No, the other polls are not good

You can lead a horse to water, but you can't make it drink.

According to Donald Trump on Sunday, "[t]he @ABC poll sample is heavy on Democrats. Very dishonest - why would they do that? Other polls good!"

Well, news flash forthcoming.  The problems with the polling data have been discussed here at AT for at least a couple of weeks, so it is good to see Mr. Trump finally coming around.  The problem is that apparently, based on a number of detailed reports across conservative through liberal websites, Trump used that same massively flawed polling data as a rationale for firing his highly successful campaign manager.

The ABC News/Washington Post poll in question is indeed "heavy on Democrats."  According to the poll's demographic composition:

Partisan divisions are 36-24-33 percent, Democrats-Republicans-independents, in the full sample, 37-27-30 among registered voters.

Thus, among registered voters, there is a 10% liberal bias.  But Trump is down 12% to Clinton in the uncorrected poll.  Since Democrats outweigh Republicans nationally by at least 1%, this still looks as though Trump is trailing Clinton by 3% even after we correct for bias as best as possible.

The other national poll released Sunday was an NBC News/Wall Street Journal poll showing Trump behind Clinton by 5%.  The best I can tell from the information available about the poll's composition, there was about a 6-7% liberal bias.  Consequently, after correction, this poll looks to be a tie between the two candidates.

These are far cries from national polls released just before Corey Lewandowski was fired, which, when corrected for liberal bias, strongly suggested that Trump was out in front of Clinton by upwards of 10% or more.

Some "other polls" could include state-level races between Trump and Clinton released Sunday in Colorado, Florida, North Carolina, and Wisconsin.  Without correction, these polls all show Trump behind.  Accounting for potential bias, corrected data suggests a statistical tie in each state.

None of this is "good," unless Trump is playing for the national tie and hoping for hanging chads in Florida to make the difference one more time.  At best, the results could be construed as not very bad on their face, but that rosy view starts to fade when we consider that Trump had a healthy lead a week ago in corrected polling data that has now entirely disappeared.

And if Lewandowski's style really was a drag on the campaign, shouldn't his firing, especially when coupled with Trump's supposedly big Clinton attack speech last week and the successful Brexit vote, have given Trump a popularity boost?  It didn't.  In relative terms, Trump lost ground.

Lessons need to be learned, starting with the advice not to dump a winning campaign strategy and let the establishment take over.

Let us also hope that this Twitter account is a parody of Paul Manafort, because if it is the real deal, the Trump campaign is truly is deep trouble.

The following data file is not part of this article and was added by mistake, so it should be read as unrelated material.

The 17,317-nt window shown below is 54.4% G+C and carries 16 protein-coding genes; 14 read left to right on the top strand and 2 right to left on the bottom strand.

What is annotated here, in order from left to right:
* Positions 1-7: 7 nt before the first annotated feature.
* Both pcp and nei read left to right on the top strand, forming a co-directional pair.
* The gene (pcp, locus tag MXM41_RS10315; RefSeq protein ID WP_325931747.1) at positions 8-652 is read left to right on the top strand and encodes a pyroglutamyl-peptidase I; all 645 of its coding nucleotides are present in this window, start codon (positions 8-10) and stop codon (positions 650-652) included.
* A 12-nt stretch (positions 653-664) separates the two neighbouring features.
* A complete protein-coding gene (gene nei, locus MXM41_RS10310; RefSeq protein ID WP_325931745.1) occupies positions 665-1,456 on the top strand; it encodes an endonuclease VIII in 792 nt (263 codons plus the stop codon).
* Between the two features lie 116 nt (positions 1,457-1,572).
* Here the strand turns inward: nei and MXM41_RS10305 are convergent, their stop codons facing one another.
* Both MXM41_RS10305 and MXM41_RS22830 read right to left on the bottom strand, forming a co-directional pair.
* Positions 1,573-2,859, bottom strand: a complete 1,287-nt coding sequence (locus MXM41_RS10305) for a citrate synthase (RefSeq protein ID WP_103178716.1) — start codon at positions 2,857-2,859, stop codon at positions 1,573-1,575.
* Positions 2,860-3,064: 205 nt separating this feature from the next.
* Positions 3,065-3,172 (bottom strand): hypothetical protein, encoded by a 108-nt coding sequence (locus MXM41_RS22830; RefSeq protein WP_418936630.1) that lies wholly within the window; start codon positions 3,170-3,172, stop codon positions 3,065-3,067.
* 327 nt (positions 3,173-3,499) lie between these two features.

You can lead a horse to water, but you can't make it drink.

According to Donald Trump on Sunday, "[t]he @ABC poll sample is heavy on Democrats. Very dishonest - why would they do that? Other polls good!"

Well, news flash forthcoming.  The problems with the polling data have been discussed here at AT for at least a couple of weeks, so it is good to see Mr. Trump finally coming around.  The problem is that apparently, based on a number of detailed reports across conservative through liberal websites, Trump used that same massively flawed polling data as a rationale for firing his highly successful campaign manager.

The ABC News/Washington Post poll in question is indeed "heavy on Democrats."  According to the poll's demographic composition:

Partisan divisions are 36-24-33 percent, Democrats-Republicans-independents, in the full sample, 37-27-30 among registered voters.

Thus, among registered voters, there is a 10% liberal bias.  But Trump is down 12% to Clinton in the uncorrected poll.  Since Democrats outweigh Republicans nationally by at least 1%, this still looks as though Trump is trailing Clinton by 3% even after we correct for bias as best as possible.

The other national poll released Sunday was an NBC News/Wall Street Journal poll showing Trump behind Clinton by 5%.  The best I can tell from the information available about the poll's composition, there was about a 6-7% liberal bias.  Consequently, after correction, this poll looks to be a tie between the two candidates.

These are far cries from national polls released just before Corey Lewandowski was fired, which, when corrected for liberal bias, strongly suggested that Trump was out in front of Clinton by upwards of 10% or more.

Some "other polls" could include state-level races between Trump and Clinton released Sunday in Colorado, Florida, North Carolina, and Wisconsin.  Without correction, these polls all show Trump behind.  Accounting for potential bias, corrected data suggests a statistical tie in each state.

None of this is "good," unless Trump is playing for the national tie and hoping for hanging chads in Florida to make the difference one more time.  At best, the results could be construed as not very bad on their face, but that rosy view starts to fade when we consider that Trump had a healthy lead a week ago in corrected polling data that has now entirely disappeared.

And if Lewandowski's style really was a drag on the campaign, shouldn't his firing, especially when coupled with Trump's supposedly big Clinton attack speech last week and the successful Brexit vote, have given Trump a popularity boost?  It didn't.  In relative terms, Trump lost ground.

Lessons need to be learned, starting with the advice not to dump a winning campaign strategy and let the establishment take over.

Let us also hope that this Twitter account is a parody of Paul Manafort, because if it is the real deal, the Trump campaign is truly is deep trouble.